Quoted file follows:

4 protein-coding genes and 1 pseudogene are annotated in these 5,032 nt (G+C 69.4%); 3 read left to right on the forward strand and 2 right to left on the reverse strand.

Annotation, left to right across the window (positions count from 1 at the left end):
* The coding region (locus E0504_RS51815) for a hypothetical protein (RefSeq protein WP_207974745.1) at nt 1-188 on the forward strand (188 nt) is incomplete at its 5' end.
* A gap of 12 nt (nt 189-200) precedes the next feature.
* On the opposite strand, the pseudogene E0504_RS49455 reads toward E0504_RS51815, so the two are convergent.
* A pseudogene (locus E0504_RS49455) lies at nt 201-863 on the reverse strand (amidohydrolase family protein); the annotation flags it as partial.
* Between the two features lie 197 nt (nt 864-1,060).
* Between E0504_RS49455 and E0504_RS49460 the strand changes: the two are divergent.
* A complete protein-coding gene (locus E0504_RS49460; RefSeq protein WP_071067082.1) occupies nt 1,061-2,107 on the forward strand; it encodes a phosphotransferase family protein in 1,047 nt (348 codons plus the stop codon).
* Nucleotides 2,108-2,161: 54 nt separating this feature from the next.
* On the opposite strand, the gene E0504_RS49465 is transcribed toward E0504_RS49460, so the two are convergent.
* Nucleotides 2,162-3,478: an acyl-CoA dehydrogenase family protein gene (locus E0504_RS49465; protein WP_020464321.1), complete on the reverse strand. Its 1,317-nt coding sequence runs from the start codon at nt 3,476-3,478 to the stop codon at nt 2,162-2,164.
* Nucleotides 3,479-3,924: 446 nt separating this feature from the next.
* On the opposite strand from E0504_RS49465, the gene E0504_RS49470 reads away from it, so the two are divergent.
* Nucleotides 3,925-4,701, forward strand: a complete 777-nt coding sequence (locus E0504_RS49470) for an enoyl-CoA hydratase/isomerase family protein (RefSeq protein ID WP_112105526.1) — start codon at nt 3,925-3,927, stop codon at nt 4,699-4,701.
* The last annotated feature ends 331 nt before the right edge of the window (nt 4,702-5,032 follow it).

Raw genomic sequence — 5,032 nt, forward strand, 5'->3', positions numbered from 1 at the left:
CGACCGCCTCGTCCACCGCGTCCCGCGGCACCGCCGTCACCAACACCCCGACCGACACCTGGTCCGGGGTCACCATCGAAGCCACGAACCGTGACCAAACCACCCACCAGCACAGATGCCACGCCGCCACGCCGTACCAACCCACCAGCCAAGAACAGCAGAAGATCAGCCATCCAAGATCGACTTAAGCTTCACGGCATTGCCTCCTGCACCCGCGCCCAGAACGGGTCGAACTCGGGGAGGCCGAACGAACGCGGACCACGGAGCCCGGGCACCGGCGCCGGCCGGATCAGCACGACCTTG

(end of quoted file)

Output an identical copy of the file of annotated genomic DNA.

4 protein-coding genes and 1 pseudogene are annotated in these 5,032 nt (G+C 69.4%); 3 read left to right on the forward strand and 2 right to left on the reverse strand.

Annotation, left to right across the window (positions count from 1 at the left end):
* The coding region (locus E0504_RS51815) for a hypothetical protein (RefSeq protein WP_207974745.1) at nt 1-188 on the forward strand (188 nt) is incomplete at its 5' end.
* A gap of 12 nt (nt 189-200) precedes the next feature.
* On the opposite strand, the pseudogene E0504_RS49455 reads toward E0504_RS51815, so the two are convergent.
* A pseudogene (locus E0504_RS49455) lies at nt 201-863 on the reverse strand (amidohydrolase family protein); the annotation flags it as partial.
* Between the two features lie 197 nt (nt 864-1,060).
* Between E0504_RS49455 and E0504_RS49460 the strand changes: the two are divergent.
* A complete protein-coding gene (locus E0504_RS49460; RefSeq protein WP_071067082.1) occupies nt 1,061-2,107 on the forward strand; it encodes a phosphotransferase family protein in 1,047 nt (348 codons plus the stop codon).
* Nucleotides 2,108-2,161: 54 nt separating this feature from the next.
* On the opposite strand, the gene E0504_RS49465 is transcribed toward E0504_RS49460, so the two are convergent.
* Nucleotides 2,162-3,478: an acyl-CoA dehydrogenase family protein gene (locus E0504_RS49465; protein WP_020464321.1), complete on the reverse strand. Its 1,317-nt coding sequence runs from the start codon at nt 3,476-3,478 to the stop codon at nt 2,162-2,164.
* Nucleotides 3,479-3,924: 446 nt separating this feature from the next.
* On the opposite strand from E0504_RS49465, the gene E0504_RS49470 reads away from it, so the two are divergent.
* Nucleotides 3,925-4,701, forward strand: a complete 777-nt coding sequence (locus E0504_RS49470) for an enoyl-CoA hydratase/isomerase family protein (RefSeq protein ID WP_112105526.1) — start codon at nt 3,925-3,927, stop codon at nt 4,699-4,701.
* The last annotated feature ends 331 nt before the right edge of the window (nt 4,702-5,032 follow it).

Raw genomic sequence — 5,032 nt, forward strand, 5'->3', positions numbered from 1 at the left:
CGACCGCCTCGTCCACCGCGTCCCGCGGCACCGCCGTCACCAACACCCCGACCGACACCTGGTCCGGGGTCACCATCGAAGCCACGAACCGTGACCAAACCACCCACCAGCACAGATGCCACGCCGCCACGCCGTACCAACCCACCAGCCAAGAACAGCAGAAGATCAGCCATCCAAGATCGACTTAAGCTTCACGGCATTGCCTCCTGCACCCGCGCCCAGAACGGGTCGAACTCGGGGAGGCCGAACGAACGCGGACCACGGAGCCCGGGCACCGGCGCCGGCCGGATCAGCACGACCTTG